Incumbent providers, grown lazy on a steady diet of public subsidies and monopoly rents, have done their best to cast this as a debate between efficient private competitors and inefficient government monopolies. But it is the incumbents that would rather regulate than compete. They resist municipal entry not because it is incompetent – no one resists incompetent competitors – or because it is unnecessary. Rather incumbents resist municipal entry because they recognize the ability of local government to offer a genuine competitive alternative to a high priced monopoly or duopoly services.
Local governments do not favor themselves on taxes or right of ways or otherwise compete unfairly with incumbent telecommunications and incumbent cable companies. To the contrary, private incumbents enjoy a wealth of state and federal subsidies, guaranteed rates of return, regulated rates for pole attachments, etc. In addition, local telephone companies enjoyed years of regulated monopoly status to build positions of dominance they continue to enjoy. To pretend that these local incumbents, with their subsidies and regulated access, need to “level the playing field” to protect a “free market” against local government systems flies in the face of reality.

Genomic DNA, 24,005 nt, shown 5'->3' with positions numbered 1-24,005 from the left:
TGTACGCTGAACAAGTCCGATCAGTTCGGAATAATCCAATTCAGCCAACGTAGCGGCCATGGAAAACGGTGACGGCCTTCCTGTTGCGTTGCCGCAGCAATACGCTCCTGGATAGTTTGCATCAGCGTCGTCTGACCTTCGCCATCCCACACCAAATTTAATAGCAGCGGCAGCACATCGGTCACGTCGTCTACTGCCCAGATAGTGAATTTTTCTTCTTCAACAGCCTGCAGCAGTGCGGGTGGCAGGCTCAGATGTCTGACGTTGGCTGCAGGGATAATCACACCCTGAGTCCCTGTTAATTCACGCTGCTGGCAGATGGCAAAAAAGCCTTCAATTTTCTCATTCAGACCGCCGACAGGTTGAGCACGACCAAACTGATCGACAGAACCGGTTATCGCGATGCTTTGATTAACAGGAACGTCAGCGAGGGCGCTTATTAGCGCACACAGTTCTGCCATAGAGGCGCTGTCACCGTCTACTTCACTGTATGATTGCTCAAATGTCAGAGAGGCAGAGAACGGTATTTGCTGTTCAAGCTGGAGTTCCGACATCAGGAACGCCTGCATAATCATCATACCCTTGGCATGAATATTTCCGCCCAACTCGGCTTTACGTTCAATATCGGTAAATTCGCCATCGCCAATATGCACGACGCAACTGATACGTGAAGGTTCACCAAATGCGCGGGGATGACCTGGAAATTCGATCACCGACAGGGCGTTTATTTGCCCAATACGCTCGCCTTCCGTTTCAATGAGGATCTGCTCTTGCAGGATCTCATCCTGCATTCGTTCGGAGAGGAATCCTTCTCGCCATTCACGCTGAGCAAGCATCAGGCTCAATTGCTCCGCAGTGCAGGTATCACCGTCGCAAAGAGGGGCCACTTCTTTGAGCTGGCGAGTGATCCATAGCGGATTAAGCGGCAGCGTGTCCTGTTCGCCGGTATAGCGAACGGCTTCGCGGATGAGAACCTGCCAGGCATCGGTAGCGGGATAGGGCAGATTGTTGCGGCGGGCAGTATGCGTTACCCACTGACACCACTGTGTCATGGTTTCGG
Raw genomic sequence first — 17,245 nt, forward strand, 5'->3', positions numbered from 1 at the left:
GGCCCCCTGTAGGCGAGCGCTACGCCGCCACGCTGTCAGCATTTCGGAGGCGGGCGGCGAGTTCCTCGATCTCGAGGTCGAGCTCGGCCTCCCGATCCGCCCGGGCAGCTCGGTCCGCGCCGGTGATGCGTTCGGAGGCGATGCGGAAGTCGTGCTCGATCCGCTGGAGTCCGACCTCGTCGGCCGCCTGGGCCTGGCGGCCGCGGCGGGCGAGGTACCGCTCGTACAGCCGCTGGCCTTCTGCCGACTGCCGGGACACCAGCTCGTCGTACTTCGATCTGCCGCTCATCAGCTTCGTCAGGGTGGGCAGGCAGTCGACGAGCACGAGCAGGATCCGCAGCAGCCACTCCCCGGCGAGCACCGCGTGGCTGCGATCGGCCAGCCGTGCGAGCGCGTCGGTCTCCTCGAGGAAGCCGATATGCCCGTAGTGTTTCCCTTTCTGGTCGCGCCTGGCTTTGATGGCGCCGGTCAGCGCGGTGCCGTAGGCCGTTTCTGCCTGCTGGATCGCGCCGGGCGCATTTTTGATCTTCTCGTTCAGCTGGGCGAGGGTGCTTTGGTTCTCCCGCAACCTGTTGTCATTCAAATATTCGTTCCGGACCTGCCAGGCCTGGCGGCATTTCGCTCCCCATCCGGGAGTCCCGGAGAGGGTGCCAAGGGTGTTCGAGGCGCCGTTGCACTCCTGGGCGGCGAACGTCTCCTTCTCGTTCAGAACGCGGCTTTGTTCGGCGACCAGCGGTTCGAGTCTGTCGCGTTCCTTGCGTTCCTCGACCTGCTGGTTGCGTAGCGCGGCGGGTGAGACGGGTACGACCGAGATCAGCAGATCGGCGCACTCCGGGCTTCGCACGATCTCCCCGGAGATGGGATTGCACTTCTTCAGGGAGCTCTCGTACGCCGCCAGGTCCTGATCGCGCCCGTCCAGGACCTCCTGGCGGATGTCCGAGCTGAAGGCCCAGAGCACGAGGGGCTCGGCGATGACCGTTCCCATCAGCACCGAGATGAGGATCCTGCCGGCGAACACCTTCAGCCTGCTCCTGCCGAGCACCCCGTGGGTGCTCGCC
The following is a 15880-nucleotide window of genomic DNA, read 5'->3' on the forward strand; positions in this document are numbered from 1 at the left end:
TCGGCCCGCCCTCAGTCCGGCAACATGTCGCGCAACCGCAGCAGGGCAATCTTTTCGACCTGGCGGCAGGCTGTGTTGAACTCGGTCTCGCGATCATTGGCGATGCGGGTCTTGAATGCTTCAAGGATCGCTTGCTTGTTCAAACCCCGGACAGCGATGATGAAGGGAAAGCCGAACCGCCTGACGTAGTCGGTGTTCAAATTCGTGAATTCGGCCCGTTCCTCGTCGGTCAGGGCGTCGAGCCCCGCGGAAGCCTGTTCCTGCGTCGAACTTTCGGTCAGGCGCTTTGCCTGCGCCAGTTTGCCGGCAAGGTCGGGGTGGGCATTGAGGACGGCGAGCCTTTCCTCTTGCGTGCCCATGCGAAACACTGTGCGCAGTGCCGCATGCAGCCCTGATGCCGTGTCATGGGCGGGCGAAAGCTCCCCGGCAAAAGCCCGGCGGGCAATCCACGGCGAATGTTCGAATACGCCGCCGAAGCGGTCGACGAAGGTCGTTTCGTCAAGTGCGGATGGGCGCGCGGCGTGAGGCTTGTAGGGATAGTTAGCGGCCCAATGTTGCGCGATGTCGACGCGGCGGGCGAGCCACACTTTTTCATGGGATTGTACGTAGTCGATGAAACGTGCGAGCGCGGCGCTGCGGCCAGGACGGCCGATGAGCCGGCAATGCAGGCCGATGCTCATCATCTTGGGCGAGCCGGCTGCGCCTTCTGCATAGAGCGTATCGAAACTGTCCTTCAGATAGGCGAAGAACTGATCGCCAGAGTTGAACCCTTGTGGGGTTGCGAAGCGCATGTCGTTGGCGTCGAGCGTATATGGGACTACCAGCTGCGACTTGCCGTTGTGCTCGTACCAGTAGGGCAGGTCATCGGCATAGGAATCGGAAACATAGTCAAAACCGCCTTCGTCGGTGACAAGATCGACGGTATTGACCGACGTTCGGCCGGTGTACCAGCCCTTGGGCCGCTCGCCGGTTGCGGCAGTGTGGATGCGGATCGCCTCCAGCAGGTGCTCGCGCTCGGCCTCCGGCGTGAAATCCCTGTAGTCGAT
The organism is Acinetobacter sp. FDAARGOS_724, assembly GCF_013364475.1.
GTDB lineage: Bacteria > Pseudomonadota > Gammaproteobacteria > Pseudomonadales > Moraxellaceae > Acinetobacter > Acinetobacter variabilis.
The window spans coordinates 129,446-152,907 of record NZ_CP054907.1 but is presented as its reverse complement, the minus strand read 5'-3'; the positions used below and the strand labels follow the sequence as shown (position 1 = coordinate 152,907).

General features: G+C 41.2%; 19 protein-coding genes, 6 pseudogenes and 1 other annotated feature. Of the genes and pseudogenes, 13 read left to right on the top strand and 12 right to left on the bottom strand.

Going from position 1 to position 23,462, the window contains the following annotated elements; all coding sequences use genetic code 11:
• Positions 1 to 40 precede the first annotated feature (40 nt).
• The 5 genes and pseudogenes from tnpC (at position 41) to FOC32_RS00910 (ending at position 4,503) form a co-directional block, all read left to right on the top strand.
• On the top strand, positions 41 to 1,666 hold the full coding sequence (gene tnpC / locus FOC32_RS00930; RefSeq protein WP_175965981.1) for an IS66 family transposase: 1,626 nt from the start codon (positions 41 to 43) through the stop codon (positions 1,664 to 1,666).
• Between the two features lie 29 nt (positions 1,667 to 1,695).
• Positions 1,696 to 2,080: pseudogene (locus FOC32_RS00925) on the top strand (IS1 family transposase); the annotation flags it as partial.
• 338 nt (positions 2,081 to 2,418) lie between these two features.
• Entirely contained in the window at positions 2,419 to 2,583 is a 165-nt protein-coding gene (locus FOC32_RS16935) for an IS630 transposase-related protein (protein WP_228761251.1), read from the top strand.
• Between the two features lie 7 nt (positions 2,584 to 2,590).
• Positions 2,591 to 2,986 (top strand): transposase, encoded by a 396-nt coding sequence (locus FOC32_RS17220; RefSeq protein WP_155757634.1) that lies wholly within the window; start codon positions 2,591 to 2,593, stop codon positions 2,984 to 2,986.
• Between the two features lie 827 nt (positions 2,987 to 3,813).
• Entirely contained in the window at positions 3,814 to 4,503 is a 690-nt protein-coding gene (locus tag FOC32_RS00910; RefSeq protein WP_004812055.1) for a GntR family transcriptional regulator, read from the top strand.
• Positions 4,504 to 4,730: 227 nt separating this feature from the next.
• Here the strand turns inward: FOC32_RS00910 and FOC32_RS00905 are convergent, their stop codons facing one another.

Municipal systems do not “crowd out” private providers any more than the New York City Subway “crowds out” private taxi cabs and car services. To the contrary, studies and anecdotal evidence repeatedly show that where municipal systems take on the expensive task of building network infrastructure, the number of private providers increases.
Imagine if Borders and Barnes & Noble, claiming it was killing their book sales, asked lawmakers to ban cities from building libraries. The legislators would laugh them out of the State House. Yet the same thing is happening right now with respect to Wi-Fi and other municipal broadband plans, and it is being taken all too seriously. In fact, although it is almost universally acknowledged that broadband access is essential to economic growth and education, phone and cable companies are lobbying furiously to prohibit municipalities from providing free or discounted broadband to their residents.
Vested interests have been put on notice, [Harold] Feld said. "I don't want the incumbents to die," he said. "I just want them to have to work for a living. The act sends a strong message to carriers: it's not about you any more."